The CEE Investment Scene | Q3 2023

Colliers reports decline of investment volumes by ca. 59% YoY across Central and Eastern European countries in the first three quarters of 2023.

CEE-6 domestic capital has been the most active so far in 2023, with an impressive 56% share of total regional volumes.

At €3.2 billion for Q1-Q3 2023, investment activity is at a 10+ year low (down 59% YoY). The pricing gap between Buyers’ and Sellers’ expectations remains a significant barrier to seeing volumes return to the 5 and 10-year average levels of €10 – 11 billion.  However, real estate fundamentals in CEE remain fairly robust.  Lower levels of vacancy are being recorded and some good levels of rental growth in certain sectors have been noted, reveals Colliers in its  latest “Q3 2023  CEE Investment Scene” report.

Silviu Pop, Director of Research for CEE and Romania explains: “The CEE-6 countries have so far managed to boost their economic sentiment indicators compared to Q2 2023, except for Romania and Hungary, which experienced a negligible decline. However, the external situation remains quite negative. Even without considering the global economy’s somewhat poor state, the news from the European neighborhood is concerning, as the Eurozone’s Markit PMI hit a three-year low in October 2023. This is particularly worrisome because the Eurozone is the primary export destination for goods and services produced in the CEE-6 region, making this a significant downside factor.”

“Nonetheless, there is a mitigating factor present in the CEE-6 region, applicable to all six countries, albeit to varying degrees: a substantial inflow of capital, whether public or private. The region is currently experiencing a reshoring phase amid geopolitical shifts, and EU funds are pouring into these countries at historically significant levels, relative to their GDP” continues Silviu.

Kevin Turpin, Regional Director of Capital Markets, CEE adds: “Construction prices in the CEE region remain elevated, but stable, and may even be falling slightly. In addition, land in some of the most sought-after locations is scarce and more expensive making development more difficult to deliver given the development to exit yield spread being too narrow. Labour costs are also under upward pressure. All of which may lead to higher sales and/or rental prices, or reduced pipelines, and could eventually lead to undersupply in some markets and sectors”.

Q3 2023 Prime yields

All-in financing costs are currently in the region of 5.75%, driven by significantly higher interest rates and interest rate swaps. Compared to other markets in Western Europe, there has been less of a pricing correction recorded in CEE over the past 12 months, which could lead to a slower recovery in transactional activity throughout 2024.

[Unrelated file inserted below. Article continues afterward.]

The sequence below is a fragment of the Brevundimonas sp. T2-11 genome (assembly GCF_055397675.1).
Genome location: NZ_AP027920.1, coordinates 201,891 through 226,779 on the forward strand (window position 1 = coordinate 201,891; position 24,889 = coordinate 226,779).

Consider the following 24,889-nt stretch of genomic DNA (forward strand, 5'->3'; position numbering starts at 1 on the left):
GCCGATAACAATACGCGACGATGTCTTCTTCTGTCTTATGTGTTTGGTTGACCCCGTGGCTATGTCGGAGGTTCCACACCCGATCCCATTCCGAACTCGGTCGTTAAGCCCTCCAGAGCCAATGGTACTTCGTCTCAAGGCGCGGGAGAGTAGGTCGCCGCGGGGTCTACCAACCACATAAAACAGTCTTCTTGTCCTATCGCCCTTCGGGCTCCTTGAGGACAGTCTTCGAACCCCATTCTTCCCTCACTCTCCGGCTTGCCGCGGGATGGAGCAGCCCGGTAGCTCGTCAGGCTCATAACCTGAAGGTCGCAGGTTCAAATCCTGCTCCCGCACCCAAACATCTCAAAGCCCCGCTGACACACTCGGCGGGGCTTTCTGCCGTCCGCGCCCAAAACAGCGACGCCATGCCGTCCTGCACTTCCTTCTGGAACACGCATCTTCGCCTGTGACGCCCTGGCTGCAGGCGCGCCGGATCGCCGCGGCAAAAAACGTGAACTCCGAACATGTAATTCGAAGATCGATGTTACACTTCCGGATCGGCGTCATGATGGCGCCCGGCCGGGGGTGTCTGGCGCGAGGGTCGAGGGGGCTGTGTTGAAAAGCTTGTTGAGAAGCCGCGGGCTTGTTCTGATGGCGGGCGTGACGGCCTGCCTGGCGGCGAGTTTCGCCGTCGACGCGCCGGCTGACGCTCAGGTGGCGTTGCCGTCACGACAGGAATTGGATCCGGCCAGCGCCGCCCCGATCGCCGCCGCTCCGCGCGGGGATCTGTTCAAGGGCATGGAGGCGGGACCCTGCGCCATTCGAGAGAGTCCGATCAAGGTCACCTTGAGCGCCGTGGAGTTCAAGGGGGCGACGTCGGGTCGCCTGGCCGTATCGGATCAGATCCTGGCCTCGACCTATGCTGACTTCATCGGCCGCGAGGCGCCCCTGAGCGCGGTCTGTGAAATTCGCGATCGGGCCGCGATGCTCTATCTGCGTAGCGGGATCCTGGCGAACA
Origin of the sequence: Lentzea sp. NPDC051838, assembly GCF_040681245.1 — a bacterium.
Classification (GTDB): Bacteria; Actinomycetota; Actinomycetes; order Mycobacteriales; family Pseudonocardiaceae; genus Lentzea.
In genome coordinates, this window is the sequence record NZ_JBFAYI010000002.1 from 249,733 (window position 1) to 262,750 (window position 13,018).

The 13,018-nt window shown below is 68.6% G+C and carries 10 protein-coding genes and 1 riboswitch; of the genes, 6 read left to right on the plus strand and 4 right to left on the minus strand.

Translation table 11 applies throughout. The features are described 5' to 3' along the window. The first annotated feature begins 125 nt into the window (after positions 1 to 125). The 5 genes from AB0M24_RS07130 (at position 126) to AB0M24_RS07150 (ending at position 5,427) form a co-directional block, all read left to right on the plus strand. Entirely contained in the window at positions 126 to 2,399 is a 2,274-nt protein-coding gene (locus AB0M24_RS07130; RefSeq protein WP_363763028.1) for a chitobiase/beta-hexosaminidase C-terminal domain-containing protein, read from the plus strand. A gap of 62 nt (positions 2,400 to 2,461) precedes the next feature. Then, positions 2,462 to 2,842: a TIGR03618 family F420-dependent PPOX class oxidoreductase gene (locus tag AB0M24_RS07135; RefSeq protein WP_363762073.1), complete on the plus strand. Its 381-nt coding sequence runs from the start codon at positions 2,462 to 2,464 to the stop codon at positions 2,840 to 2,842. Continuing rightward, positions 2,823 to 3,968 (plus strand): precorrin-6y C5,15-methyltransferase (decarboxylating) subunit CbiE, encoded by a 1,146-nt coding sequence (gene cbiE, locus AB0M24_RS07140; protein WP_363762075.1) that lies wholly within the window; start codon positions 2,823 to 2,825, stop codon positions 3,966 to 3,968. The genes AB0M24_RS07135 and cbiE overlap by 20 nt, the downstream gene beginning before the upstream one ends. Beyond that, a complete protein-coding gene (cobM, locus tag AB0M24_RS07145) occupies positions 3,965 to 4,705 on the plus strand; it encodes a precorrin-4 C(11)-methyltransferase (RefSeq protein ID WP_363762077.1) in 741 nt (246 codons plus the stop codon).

CEE Flows by sector

Office investment volumes have declined, both Globally and in CEE, accounting for just 29.9% of CEE volumes during Q1-Q3 2023. The I&L sector reclaimed the top spot with a 31.4% share, followed by retail with 30.6%. The largest transaction of the year so far was a €200 million acquisition (M&A) by NREP, of I&L projects and assets from 7R in Poland.

CEE Flows by origin of purchaser

CEE-6 domestic capital has been the most active so far in 2023, with an impressive 56% share of total regional volumes. Czech capital secured the highest share of volumes with 33%, with 10% in just 2 retail  transactions. Other CEE regional capital picked up a further 23% and were followed by European (22%), USA (7%), APAC (7%) and Middle Eastern (5%) capital.

Outlook for upcoming months

“Many potential sellers, if they are able to do so, are reassessing their strategies and business plans in order to ‘survive until ’25’, which was a phrase that could be heard often at Expo Real in Munich. This may mean using the time to stabilise income/leasing, operational efficiency and ESG compliance upgrades. Some owners however may not have the option or resources to do this and may look to test the market appetite to limited pools of investors in ‘off-market’ deals. In fact, this has already been happening with varying levels of success. On the other hand, many buyers are simply waiting for opportunities from forced or distressed sales due to declining valuations, elevated interest rates and debt rollovers for example. However, so far, no major signs of distress have materialised”, comments Kevin.  

ESG-compliant buildings are slowly becoming the market norm, reflecting a broader commitment to sustainability from both developers, owners, investors, lenders and occupiers. Given the current market environment, timing in terms of related costs may well mean further implications to pricing that have not yet been factored in. However, increasing pressure is being applied to the property and financing industries in terms of their compliance with European ESG regulations.

For further details on the share of investment activity between markets, the sources of capital and pricing movements, take a look at our report.